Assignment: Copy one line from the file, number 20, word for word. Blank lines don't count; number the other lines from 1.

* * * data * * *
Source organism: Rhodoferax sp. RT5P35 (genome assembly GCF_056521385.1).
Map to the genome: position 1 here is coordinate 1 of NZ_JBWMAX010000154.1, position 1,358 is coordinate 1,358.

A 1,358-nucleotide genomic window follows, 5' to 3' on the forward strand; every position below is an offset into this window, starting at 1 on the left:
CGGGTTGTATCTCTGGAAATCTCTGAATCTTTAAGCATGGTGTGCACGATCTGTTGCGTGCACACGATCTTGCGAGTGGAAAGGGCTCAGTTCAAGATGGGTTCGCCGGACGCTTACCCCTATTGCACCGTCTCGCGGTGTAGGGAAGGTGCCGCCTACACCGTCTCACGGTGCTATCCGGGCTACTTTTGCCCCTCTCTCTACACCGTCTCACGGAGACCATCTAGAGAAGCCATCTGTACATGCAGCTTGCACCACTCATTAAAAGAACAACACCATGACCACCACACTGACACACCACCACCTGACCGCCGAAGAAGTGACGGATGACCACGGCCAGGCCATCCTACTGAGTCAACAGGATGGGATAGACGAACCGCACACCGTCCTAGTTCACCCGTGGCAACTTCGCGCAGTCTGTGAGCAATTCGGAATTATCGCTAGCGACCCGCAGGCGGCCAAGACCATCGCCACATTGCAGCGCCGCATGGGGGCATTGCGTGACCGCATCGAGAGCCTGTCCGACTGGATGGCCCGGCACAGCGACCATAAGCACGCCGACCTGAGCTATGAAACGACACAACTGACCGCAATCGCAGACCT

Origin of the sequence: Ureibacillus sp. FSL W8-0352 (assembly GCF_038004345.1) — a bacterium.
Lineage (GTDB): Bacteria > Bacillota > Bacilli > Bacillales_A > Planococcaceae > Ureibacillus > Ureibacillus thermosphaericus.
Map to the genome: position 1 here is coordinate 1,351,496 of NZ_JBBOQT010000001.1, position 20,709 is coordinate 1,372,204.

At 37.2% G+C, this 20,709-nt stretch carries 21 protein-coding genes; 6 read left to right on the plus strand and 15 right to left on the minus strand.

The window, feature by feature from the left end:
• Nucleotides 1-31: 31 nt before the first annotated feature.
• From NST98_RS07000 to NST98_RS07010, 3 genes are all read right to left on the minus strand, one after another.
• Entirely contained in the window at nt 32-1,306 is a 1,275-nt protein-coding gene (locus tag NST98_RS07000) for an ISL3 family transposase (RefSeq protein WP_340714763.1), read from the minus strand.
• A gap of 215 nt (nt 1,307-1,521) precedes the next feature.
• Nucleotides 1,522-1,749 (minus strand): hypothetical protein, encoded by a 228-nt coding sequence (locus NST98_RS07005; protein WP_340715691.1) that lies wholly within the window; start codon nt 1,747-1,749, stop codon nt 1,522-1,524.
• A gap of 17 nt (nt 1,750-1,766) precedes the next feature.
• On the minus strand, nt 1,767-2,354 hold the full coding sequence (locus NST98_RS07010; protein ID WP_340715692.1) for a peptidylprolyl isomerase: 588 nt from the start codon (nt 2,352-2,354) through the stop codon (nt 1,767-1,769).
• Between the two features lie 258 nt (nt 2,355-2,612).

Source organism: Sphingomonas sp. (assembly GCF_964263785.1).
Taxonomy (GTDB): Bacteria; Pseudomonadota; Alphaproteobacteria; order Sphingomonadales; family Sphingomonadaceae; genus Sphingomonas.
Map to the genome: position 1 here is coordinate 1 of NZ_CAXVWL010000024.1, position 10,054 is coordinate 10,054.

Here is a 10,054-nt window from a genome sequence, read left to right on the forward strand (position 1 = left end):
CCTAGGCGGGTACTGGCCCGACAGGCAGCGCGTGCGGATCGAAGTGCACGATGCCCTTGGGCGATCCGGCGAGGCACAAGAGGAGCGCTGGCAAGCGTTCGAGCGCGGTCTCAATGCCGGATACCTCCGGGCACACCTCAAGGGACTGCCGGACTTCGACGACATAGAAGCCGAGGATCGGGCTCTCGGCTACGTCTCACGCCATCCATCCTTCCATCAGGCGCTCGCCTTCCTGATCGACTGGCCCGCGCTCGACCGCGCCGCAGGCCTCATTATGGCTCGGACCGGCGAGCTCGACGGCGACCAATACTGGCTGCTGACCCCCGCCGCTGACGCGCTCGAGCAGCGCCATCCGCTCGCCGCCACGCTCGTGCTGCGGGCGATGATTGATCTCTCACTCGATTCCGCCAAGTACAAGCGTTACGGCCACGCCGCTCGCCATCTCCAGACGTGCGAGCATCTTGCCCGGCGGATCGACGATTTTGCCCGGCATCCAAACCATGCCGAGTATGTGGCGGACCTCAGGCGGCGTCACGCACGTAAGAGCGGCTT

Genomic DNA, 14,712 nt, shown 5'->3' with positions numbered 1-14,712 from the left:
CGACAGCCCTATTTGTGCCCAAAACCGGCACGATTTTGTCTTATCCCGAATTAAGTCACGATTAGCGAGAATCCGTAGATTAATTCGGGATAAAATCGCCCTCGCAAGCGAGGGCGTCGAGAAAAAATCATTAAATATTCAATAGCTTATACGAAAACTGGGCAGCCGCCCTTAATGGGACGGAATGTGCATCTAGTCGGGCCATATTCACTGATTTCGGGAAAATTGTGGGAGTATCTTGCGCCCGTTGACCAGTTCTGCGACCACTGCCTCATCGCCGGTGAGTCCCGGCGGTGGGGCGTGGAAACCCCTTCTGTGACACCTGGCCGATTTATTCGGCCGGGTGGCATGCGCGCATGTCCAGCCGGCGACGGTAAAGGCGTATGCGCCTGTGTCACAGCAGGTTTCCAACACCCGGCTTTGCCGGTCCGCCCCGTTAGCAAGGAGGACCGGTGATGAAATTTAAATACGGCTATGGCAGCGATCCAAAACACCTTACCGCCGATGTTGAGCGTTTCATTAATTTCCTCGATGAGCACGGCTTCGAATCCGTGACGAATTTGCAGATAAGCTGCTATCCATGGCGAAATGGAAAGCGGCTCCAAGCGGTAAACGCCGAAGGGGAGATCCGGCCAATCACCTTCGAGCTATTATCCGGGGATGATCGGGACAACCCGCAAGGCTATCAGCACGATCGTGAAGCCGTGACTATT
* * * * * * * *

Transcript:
Map to the genome: position 1 here is coordinate 1 of NZ_CAXVWL010000024.1, position 10,054 is coordinate 10,054.